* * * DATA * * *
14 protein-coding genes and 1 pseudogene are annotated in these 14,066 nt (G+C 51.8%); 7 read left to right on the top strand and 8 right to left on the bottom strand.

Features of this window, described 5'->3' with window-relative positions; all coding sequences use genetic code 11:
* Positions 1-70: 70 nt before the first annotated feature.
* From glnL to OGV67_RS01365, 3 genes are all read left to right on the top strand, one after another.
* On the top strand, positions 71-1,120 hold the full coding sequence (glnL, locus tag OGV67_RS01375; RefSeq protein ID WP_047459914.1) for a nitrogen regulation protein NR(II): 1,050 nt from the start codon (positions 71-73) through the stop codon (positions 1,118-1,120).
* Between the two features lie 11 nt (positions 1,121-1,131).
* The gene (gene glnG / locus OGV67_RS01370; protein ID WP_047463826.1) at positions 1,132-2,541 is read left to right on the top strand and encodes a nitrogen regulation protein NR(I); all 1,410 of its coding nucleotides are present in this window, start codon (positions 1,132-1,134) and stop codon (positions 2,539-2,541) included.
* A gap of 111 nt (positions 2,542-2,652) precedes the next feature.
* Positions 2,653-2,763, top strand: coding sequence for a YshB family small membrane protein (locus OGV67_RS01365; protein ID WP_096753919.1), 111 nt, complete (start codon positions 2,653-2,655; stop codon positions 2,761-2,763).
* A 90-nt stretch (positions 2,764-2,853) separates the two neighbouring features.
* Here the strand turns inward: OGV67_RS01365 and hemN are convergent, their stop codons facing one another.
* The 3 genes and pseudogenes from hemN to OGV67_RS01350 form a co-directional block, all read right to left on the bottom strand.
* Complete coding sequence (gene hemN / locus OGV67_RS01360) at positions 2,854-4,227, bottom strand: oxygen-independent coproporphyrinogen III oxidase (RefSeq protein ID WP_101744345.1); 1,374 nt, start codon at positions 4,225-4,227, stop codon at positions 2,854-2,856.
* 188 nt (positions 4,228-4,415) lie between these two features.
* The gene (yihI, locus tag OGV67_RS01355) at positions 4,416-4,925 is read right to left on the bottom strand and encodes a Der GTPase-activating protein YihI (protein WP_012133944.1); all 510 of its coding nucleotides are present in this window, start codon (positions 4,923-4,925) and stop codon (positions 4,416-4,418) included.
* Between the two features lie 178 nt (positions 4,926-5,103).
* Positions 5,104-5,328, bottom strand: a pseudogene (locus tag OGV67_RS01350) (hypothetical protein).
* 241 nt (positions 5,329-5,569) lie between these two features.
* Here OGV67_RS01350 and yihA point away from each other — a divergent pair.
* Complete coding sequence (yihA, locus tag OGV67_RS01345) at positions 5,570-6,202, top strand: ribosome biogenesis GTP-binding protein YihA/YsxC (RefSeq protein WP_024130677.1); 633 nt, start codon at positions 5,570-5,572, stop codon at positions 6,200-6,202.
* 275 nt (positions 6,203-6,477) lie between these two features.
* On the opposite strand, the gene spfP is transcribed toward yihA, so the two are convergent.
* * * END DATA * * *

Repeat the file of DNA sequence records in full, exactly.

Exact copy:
14 protein-coding genes and 1 pseudogene are annotated in these 14,066 nt (G+C 51.8%); 7 read left to right on the top strand and 8 right to left on the bottom strand.

Features of this window, described 5'->3' with window-relative positions; all coding sequences use genetic code 11:
* Positions 1-70: 70 nt before the first annotated feature.
* From glnL to OGV67_RS01365, 3 genes are all read left to right on the top strand, one after another.
* On the top strand, positions 71-1,120 hold the full coding sequence (glnL, locus tag OGV67_RS01375; RefSeq protein ID WP_047459914.1) for a nitrogen regulation protein NR(II): 1,050 nt from the start codon (positions 71-73) through the stop codon (positions 1,118-1,120).
* Between the two features lie 11 nt (positions 1,121-1,131).
* The gene (gene glnG / locus OGV67_RS01370; protein ID WP_047463826.1) at positions 1,132-2,541 is read left to right on the top strand and encodes a nitrogen regulation protein NR(I); all 1,410 of its coding nucleotides are present in this window, start codon (positions 1,132-1,134) and stop codon (positions 2,539-2,541) included.
* A gap of 111 nt (positions 2,542-2,652) precedes the next feature.
* Positions 2,653-2,763, top strand: coding sequence for a YshB family small membrane protein (locus OGV67_RS01365; protein ID WP_096753919.1), 111 nt, complete (start codon positions 2,653-2,655; stop codon positions 2,761-2,763).
* A 90-nt stretch (positions 2,764-2,853) separates the two neighbouring features.
* Here the strand turns inward: OGV67_RS01365 and hemN are convergent, their stop codons facing one another.
* The 3 genes and pseudogenes from hemN to OGV67_RS01350 form a co-directional block, all read right to left on the bottom strand.
* Complete coding sequence (gene hemN / locus OGV67_RS01360) at positions 2,854-4,227, bottom strand: oxygen-independent coproporphyrinogen III oxidase (RefSeq protein ID WP_101744345.1); 1,374 nt, start codon at positions 4,225-4,227, stop codon at positions 2,854-2,856.
* 188 nt (positions 4,228-4,415) lie between these two features.
* The gene (yihI, locus tag OGV67_RS01355) at positions 4,416-4,925 is read right to left on the bottom strand and encodes a Der GTPase-activating protein YihI (protein WP_012133944.1); all 510 of its coding nucleotides are present in this window, start codon (positions 4,923-4,925) and stop codon (positions 4,416-4,418) included.
* Between the two features lie 178 nt (positions 4,926-5,103).
* Positions 5,104-5,328, bottom strand: a pseudogene (locus tag OGV67_RS01350) (hypothetical protein).
* 241 nt (positions 5,329-5,569) lie between these two features.
* Here OGV67_RS01350 and yihA point away from each other — a divergent pair.
* Complete coding sequence (yihA, locus tag OGV67_RS01345) at positions 5,570-6,202, top strand: ribosome biogenesis GTP-binding protein YihA/YsxC (RefSeq protein WP_024130677.1); 633 nt, start codon at positions 5,570-5,572, stop codon at positions 6,200-6,202.
* 275 nt (positions 6,203-6,477) lie between these two features.
* On the opposite strand, the gene spfP is transcribed toward yihA, so the two are convergent.